Born on October 5th, 1986, Alex Bourret played Midget AAA for the Magog Cantonniers in the province of Quebec. In June 2002, the Sherbrooke Castors, who moved to Lewiston, Maine the following season, selected him first overall at the QMJHL entry draft.
The Saint-Guillaume, Quebec born player recorded 28 points in 2002-03. His production increased to 63 points last year. With 30 games played so far this season, the 5’10, 210-pound center has 45 points (17 goals and 28 assists) which places him fourth in league scoring.
On November 15th, Bourret was named QMJHL Offensive player of the week. A few days later, he was playing for the Quebec team at the ADT Russia-Canada Challenge.
Columbus Blue Jackets President and General Manager Doug MacLean has seen the 2005 eligible Bourret playing against the Russians. He commented to Hockey’s Future, “He’s obviously a good-looking first round pick. I don’t know where it will all sort out. I’m anxious to hear from my staff where he really fits in. He’s a gamer.”
His performance could have justified an invitation to the final camp of Team Canada junior. He would have liked to have a chance of showing what he is capable of, but it seems there is just too much talent in Canada this year.
“I can confirm to you that unfortunately he won’t be invited this year,” Bourret’s agent IMG’s Richard Paquette told to Hockey’s Future in the Jacques-Plante Arena in Shawinigan on December 3rd.
“In a normal year, he would have had the chance to be there, but he will have an other opportunity next year,” said Paquette.
A hard worker
There is an explanation for the success that Bourret is having so far this year.
“I worked hard last summer,” said Bourret to Hockey’s Future while he played in Montreal. “I was invited to the IMG’s summer camp in L.A. last summer, but I preferred to stay in Quebec because I haven’t seen a lot my family over the season being away in Lewiston. My agent has paid for me to have a personal trainer who came every day from Montreal to Drummondville. I did train hard, seven days a week. But I’m happy of the results.”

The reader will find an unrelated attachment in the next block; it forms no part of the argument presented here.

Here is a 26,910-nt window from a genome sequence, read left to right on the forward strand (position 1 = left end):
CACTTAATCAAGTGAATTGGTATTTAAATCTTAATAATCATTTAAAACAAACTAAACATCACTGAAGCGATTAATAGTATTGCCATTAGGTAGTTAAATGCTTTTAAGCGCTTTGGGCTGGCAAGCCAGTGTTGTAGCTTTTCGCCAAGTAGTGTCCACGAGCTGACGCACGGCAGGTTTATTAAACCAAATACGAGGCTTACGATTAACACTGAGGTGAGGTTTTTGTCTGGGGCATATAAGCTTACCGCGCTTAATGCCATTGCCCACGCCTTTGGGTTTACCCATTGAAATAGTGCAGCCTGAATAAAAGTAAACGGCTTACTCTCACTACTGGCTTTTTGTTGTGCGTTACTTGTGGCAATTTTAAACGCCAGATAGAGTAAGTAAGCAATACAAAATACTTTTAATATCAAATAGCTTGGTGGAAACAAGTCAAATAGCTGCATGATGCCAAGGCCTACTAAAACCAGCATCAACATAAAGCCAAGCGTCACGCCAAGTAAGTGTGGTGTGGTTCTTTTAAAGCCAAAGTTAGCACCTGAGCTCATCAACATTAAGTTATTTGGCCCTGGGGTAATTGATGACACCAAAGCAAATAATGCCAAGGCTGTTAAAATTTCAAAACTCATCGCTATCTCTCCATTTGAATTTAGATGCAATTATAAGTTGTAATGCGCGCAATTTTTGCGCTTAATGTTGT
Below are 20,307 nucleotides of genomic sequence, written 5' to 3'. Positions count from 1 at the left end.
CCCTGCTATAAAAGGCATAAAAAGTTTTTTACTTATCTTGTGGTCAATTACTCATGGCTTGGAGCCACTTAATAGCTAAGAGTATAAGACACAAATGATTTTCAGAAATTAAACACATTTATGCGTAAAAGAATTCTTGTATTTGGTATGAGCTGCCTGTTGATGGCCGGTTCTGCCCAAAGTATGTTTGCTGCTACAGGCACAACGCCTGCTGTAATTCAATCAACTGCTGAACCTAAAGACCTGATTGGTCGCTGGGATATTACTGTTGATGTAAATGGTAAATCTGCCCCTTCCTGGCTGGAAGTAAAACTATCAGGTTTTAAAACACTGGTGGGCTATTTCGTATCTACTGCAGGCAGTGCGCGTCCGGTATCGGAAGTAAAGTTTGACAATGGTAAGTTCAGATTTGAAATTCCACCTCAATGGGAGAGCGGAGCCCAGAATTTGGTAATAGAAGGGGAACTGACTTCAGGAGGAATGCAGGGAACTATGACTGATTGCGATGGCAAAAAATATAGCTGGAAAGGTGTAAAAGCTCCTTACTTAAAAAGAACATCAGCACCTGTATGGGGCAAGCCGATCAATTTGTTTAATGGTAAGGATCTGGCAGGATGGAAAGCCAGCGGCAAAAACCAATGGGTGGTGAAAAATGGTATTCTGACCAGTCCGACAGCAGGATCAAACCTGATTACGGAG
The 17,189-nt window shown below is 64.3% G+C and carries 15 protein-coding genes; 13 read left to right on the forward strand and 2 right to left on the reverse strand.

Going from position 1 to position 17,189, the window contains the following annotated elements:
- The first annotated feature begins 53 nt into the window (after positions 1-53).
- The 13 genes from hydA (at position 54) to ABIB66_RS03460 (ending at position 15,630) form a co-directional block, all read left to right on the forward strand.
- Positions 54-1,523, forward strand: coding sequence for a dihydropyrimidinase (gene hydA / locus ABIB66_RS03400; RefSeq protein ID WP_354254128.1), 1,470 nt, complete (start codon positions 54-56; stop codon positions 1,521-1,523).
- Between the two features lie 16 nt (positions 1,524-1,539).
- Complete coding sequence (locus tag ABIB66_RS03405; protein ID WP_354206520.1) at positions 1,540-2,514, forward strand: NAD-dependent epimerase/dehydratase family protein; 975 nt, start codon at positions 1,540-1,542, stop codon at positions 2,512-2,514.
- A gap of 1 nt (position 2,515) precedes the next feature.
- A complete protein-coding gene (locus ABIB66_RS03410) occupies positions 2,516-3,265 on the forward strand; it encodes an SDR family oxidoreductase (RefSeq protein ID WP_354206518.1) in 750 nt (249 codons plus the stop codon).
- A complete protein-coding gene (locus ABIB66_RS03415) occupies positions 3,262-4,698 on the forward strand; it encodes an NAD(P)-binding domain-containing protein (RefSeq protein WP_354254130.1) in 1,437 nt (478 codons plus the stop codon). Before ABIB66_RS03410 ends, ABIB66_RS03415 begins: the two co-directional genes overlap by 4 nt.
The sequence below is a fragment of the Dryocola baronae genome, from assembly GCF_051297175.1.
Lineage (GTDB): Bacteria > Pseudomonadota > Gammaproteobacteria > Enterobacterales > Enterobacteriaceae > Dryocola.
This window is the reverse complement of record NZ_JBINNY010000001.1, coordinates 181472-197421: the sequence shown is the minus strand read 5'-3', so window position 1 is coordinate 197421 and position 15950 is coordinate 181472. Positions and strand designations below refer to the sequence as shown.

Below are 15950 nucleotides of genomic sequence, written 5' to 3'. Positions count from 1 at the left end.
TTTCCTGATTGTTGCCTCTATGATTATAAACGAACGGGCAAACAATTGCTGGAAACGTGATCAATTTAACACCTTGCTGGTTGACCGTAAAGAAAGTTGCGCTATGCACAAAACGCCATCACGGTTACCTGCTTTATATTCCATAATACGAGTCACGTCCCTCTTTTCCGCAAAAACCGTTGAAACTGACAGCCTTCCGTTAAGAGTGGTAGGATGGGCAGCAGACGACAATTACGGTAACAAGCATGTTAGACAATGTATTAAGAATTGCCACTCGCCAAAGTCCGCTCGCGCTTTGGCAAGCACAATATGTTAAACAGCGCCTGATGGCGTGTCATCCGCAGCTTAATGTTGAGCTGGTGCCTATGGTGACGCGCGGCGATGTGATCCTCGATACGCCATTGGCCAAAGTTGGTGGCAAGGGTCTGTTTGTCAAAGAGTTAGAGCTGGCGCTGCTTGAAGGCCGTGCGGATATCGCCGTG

“I knew that I was well prepared for the season, but I didn’t think I would have as much success. I must recognize that playing with good players, like Alexandre Picard helps me a lot.”
Paquette is proud of Bourret’s successes and thinks that he deserves it. “He worked really hard last summer both on and off the ice under the supervision of Pierre Lessard, a former QMJHL player who has learned technical training tips while he played in Europe.”
He’s got grit
“My role model is Darcy Tucker, I like his style. He is not easy to play against,” said Bourret.
Some observers say that Bourret is reminding Dale Hunter, with better skating capabilities. Others instead think to Mark Recchi with Bourret having more upside roughness.
The fact is that Bourret is very fast. He has offensive skills, with a talent above the average for passing the puck to available teammates. He plays both sides of the ice and shows off every night. He is solid on his skates and likes the physical game. With 71 hits so far this season, he ranks first in this department among the first ten QMJHL scoring leaders.
“Earlier this season, he fought against Sidney Crosby protector Eric Nielson (2004, L.A. Kings, 5th round),” recalled Richard Paquette.
“He is a true warrior,” said Paquette when asked to describe Bourret in a few words.
“I have excellent acceleration, I’m not big but I can play a physical game and I like to do so,” said Bourret.
Bourret admits his father is the one who has played the most important role in his development so far. “You know, he is a trucker and a very hard worker. He works 100 hours or so per week. I have always said to myself that I would not do his job and rather choose a job I like.”
Lewiston MAINEiacs center is generating a lot of interest among the scouting community. His value is increasing. Scouting firm ISS has ranked him 10th overall for the NHL 2005 draft on its November list.
“I just want to be drafted, really, just getting drafted. For many years, I’m been told that I’m too small for being drafted by an NHL team.
“I’m proving my point. I’m showing that I can play against taller guys and be among the league’s best players. That is why if I’m just drafted, at any rank, I’ll be very happy.”
Bourret is very direct and shows a lot of determination. He has a lot of character and completely dedicated to his goal.
Historical data shows that an average of 55 percent of the NHL draftees never play a game in the NHL. It also shows that 29 percent of the first round draftees do not succeed to make a career in the NHL, not succeeding to play more than 200 games.
Hockey’s Future readers can bet that Bourret will not be part of those two statistics. If he stays away of the injuries, he will enjoy a successful career in the NHL, and hockey fans will enjoy watching him.
Simon Richard is the author of La Serie du siecle, Septembre 1972, a book about the Summit Series published in 2002.
Copyright 2004 Hockey’s Future. Do not duplicate without permission of the editorial staff.